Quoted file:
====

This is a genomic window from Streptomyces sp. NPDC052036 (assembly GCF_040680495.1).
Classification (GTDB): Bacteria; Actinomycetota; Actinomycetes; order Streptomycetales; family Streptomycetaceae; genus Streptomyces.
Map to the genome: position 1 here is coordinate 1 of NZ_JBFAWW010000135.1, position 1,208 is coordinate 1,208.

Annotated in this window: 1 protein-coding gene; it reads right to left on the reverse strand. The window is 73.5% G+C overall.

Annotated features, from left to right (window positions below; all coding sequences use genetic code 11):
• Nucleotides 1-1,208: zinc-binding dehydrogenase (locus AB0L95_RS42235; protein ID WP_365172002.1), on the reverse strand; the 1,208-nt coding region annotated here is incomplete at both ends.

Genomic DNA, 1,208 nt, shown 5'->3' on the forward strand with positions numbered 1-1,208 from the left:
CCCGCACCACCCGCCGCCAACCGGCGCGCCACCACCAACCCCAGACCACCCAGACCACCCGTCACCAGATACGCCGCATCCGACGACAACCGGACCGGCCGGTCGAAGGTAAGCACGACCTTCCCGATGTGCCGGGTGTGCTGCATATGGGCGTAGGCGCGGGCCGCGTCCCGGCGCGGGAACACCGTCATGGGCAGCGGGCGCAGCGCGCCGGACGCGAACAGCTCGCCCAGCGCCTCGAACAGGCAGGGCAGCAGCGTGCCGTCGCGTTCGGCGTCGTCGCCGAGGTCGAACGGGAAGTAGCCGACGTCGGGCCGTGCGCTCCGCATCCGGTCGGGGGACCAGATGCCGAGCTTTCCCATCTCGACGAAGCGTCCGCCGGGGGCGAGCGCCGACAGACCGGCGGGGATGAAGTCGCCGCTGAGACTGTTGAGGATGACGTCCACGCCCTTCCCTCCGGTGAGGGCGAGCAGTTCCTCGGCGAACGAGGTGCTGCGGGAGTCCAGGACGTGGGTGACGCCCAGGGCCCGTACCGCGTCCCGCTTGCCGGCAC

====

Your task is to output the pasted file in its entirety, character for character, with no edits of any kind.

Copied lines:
This is a genomic window from Streptomyces sp. NPDC052036 (assembly GCF_040680495.1).
Classification (GTDB): Bacteria; Actinomycetota; Actinomycetes; order Streptomycetales; family Streptomycetaceae; genus Streptomyces.
Map to the genome: position 1 here is coordinate 1 of NZ_JBFAWW010000135.1, position 1,208 is coordinate 1,208.

Annotated in this window: 1 protein-coding gene; it reads right to left on the reverse strand. The window is 73.5% G+C overall.

Annotated features, from left to right (window positions below; all coding sequences use genetic code 11):
• Nucleotides 1-1,208: zinc-binding dehydrogenase (locus AB0L95_RS42235; protein ID WP_365172002.1), on the reverse strand; the 1,208-nt coding region annotated here is incomplete at both ends.

Genomic DNA, 1,208 nt, shown 5'->3' on the forward strand with positions numbered 1-1,208 from the left:
CCCGCACCACCCGCCGCCAACCGGCGCGCCACCACCAACCCCAGACCACCCAGACCACCCGTCACCAGATACGCCGCATCCGACGACAACCGGACCGGCCGGTCGAAGGTAAGCACGACCTTCCCGATGTGCCGGGTGTGCTGCATATGGGCGTAGGCGCGGGCCGCGTCCCGGCGCGGGAACACCGTCATGGGCAGCGGGCGCAGCGCGCCGGACGCGAACAGCTCGCCCAGCGCCTCGAACAGGCAGGGCAGCAGCGTGCCGTCGCGTTCGGCGTCGTCGCCGAGGTCGAACGGGAAGTAGCCGACGTCGGGCCGTGCGCTCCGCATCCGGTCGGGGGACCAGATGCCGAGCTTTCCCATCTCGACGAAGCGTCCGCCGGGGGCGAGCGCCGACAGACCGGCGGGGATGAAGTCGCCGCTGAGACTGTTGAGGATGACGTCCACGCCCTTCCCTCCGGTGAGGGCGAGCAGTTCCTCGGCGAACGAGGTGCTGCGGGAGTCCAGGACGTGGGTGACGCCCAGGGCCCGTACCGCGTCCCGCTTGCCGGCAC